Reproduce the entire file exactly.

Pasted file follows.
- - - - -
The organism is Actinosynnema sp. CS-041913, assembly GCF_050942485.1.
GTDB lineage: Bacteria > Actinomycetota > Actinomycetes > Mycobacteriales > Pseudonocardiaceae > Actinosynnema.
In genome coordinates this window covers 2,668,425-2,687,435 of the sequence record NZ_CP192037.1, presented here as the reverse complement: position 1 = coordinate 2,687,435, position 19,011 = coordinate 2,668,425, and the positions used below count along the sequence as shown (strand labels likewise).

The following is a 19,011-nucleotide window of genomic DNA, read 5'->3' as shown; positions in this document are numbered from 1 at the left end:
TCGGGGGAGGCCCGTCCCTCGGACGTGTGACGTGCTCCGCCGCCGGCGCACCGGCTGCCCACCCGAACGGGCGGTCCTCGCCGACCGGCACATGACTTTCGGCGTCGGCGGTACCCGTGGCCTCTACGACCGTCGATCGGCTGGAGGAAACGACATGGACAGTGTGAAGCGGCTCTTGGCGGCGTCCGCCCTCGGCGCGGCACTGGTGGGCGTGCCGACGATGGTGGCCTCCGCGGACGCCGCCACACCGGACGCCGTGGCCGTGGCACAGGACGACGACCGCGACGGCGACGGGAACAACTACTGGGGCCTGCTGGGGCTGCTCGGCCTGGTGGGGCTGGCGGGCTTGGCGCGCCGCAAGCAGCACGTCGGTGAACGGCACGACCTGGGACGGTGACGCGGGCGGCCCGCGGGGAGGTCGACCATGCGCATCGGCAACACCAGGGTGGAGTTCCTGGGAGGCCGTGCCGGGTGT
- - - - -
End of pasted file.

The organism is Actinosynnema sp. CS-041913, assembly GCF_050942485.1.
GTDB lineage: Bacteria > Actinomycetota > Actinomycetes > Mycobacteriales > Pseudonocardiaceae > Actinosynnema.
In genome coordinates this window covers 2,668,425-2,687,435 of the sequence record NZ_CP192037.1, presented here as the reverse complement: position 1 = coordinate 2,687,435, position 19,011 = coordinate 2,668,425, and the positions used below count along the sequence as shown (strand labels likewise).

The following is a 19,011-nucleotide window of genomic DNA, read 5'->3' as shown; positions in this document are numbered from 1 at the left end:
TCGGGGGAGGCCCGTCCCTCGGACGTGTGACGTGCTCCGCCGCCGGCGCACCGGCTGCCCACCCGAACGGGCGGTCCTCGCCGACCGGCACATGACTTTCGGCGTCGGCGGTACCCGTGGCCTCTACGACCGTCGATCGGCTGGAGGAAACGACATGGACAGTGTGAAGCGGCTCTTGGCGGCGTCCGCCCTCGGCGCGGCACTGGTGGGCGTGCCGACGATGGTGGCCTCCGCGGACGCCGCCACACCGGACGCCGTGGCCGTGGCACAGGACGACGACCGCGACGGCGACGGGAACAACTACTGGGGCCTGCTGGGGCTGCTCGGCCTGGTGGGGCTGGCGGGCTTGGCGCGCCGCAAGCAGCACGTCGGTGAACGGCACGACCTGGGACGGTGACGCGGGCGGCCCGCGGGGAGGTCGACCATGCGCATCGGCAACACCAGGGTGGAGTTCCTGGGAGGCCGTGCCGGGTGT